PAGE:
February 18, 2011 by: Eric Mac Inerney

Shepherd and Flock

Sorting through a stack of papers, I ran across a thank you letter from Father Whilhite who was pastor at St. Albert of Trapani in Houston when we renovated/expanded the church last year.  He wrote:

"We all knew that the project was not easy and presented great challenges.  You shepherded us through the journey in a professional and capable way making the experience less stressful and daunting.  To be sure, many obstacles had to be surpassed but you walked with us every step of the way.  We appreciate your tenacity and wisdom in keeping the project on budget and on time without sacrificing quality."

Aside from making me feel good, this reminded me of one of the roles I cherish most about architecture; Shepherd.  It is one thing to create a design that will win awards, or to detail a building so that it will be functional and efficient (both of which we do well), but to be able to shepherd the design vision from its earliest concepts to final completion is a wonderful thing.  You never know where the wolves are hiding, it may be budget, it may be complications from the design (and trust me St. Albert was complicated), it may be city processes (also a challenge at St. Albert), or it may be construction issues, but there are always wolves.  The architect must be able to understand and explain the issues that arise and help the team find the best solution and keep the process moving.  This is especially true for churches (and residences) where the clients are most often not used to building and the issues that can arise.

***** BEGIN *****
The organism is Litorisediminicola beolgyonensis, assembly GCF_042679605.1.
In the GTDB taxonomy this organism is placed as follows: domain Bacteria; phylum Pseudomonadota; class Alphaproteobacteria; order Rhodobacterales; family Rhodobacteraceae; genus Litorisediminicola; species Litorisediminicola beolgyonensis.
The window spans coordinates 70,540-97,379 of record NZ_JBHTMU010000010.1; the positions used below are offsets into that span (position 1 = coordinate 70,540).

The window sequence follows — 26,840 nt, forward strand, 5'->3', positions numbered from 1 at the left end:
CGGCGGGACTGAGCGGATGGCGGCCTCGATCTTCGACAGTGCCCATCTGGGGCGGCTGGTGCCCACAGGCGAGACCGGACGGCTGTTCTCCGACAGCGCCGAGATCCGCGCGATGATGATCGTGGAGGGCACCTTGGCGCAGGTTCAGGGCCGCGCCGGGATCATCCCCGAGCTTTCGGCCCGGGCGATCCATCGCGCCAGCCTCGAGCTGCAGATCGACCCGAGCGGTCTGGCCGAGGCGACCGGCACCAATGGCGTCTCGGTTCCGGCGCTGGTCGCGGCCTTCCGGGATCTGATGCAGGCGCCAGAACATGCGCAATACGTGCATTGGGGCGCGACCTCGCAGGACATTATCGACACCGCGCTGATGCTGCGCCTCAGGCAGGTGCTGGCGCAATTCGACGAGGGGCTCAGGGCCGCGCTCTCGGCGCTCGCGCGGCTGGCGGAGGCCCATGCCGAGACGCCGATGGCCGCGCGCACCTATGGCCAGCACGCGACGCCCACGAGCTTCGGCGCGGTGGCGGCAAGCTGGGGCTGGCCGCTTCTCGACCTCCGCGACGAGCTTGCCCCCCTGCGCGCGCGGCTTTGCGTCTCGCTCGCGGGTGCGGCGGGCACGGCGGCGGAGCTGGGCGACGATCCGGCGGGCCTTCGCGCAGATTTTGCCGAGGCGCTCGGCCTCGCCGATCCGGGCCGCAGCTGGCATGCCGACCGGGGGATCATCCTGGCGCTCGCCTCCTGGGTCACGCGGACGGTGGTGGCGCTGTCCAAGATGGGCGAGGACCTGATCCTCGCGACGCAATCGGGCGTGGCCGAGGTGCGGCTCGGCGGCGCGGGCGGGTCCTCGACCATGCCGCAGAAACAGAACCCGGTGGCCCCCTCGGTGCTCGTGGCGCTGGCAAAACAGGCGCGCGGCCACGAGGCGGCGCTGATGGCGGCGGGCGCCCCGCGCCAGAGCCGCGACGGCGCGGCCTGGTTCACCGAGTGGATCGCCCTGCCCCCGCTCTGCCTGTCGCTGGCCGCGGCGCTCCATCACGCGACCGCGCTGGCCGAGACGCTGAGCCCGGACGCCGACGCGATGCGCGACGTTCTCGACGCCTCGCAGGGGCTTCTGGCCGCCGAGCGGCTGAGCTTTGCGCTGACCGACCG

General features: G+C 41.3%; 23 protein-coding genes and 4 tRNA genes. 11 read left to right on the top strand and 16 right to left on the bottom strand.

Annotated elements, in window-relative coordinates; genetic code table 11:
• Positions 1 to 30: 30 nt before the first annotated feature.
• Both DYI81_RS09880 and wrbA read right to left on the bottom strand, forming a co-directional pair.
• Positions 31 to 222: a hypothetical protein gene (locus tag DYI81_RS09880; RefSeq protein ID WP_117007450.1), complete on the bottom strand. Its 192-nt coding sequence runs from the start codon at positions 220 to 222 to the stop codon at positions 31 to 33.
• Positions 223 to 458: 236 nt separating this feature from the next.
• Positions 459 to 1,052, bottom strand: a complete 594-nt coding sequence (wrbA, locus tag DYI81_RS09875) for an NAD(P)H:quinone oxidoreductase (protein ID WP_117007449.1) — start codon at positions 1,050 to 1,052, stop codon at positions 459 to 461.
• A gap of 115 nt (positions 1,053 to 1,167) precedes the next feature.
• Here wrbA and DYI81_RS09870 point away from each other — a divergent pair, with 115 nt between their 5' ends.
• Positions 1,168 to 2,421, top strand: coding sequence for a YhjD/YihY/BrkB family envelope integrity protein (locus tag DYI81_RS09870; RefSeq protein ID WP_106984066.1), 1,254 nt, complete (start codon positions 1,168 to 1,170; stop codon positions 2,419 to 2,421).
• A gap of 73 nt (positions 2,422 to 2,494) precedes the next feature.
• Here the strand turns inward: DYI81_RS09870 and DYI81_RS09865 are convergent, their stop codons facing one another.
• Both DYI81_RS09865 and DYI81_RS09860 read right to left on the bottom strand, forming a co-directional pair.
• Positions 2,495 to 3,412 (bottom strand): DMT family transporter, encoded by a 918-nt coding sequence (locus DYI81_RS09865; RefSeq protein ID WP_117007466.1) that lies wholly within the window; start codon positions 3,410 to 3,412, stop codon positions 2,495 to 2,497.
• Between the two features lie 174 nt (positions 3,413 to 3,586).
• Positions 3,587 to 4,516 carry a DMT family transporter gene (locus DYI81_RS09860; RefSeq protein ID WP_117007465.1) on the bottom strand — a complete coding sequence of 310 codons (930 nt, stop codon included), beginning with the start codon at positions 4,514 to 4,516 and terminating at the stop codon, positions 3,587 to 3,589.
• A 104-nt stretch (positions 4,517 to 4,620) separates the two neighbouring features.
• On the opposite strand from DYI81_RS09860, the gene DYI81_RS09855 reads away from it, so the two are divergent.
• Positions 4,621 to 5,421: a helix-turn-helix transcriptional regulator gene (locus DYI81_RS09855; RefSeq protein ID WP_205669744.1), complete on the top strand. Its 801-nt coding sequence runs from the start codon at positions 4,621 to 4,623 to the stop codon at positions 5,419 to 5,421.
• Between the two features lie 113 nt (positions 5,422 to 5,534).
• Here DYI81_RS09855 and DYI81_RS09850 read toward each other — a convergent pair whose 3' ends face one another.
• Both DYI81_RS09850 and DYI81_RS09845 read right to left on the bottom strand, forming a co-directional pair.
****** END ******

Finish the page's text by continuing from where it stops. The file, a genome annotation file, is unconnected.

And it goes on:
St. Albert of Trapani needed to nearly double their seating capacity, add an adoration chapel, and improve their circulation.  However they were not ready to build a new sanctuary so we expanded and updated their 1960s sanctuary and fellowship hall.  Throughout even the earliest vision sessions we talked of how to relate to the existing architecture while giving a new fresh look.  There were many many wolves, as expected, in a complicated renovation and expansion, but we made it through and a created a space that will be there for generations to enjoy.


St. Albert of Trapani Exterior

New Tower and Entry Foyer.

St. Albert of Trapani, Cross and Tabernacle

Stained Glass Crucifix Unifies Church and Chapel.  The cross has internal lighting so it can glow from either side.

St. Albert of Trapani, Baptism

Baptismal Font

St. Albert of Trapani Chapel

Adoration Chapel

8138 resized 600

New Imersion Baptism and Font.  Two sided stained glass Crucifix and two sided are shared with the Church and Adoration Chapel

Church Design & Construction/ Design Process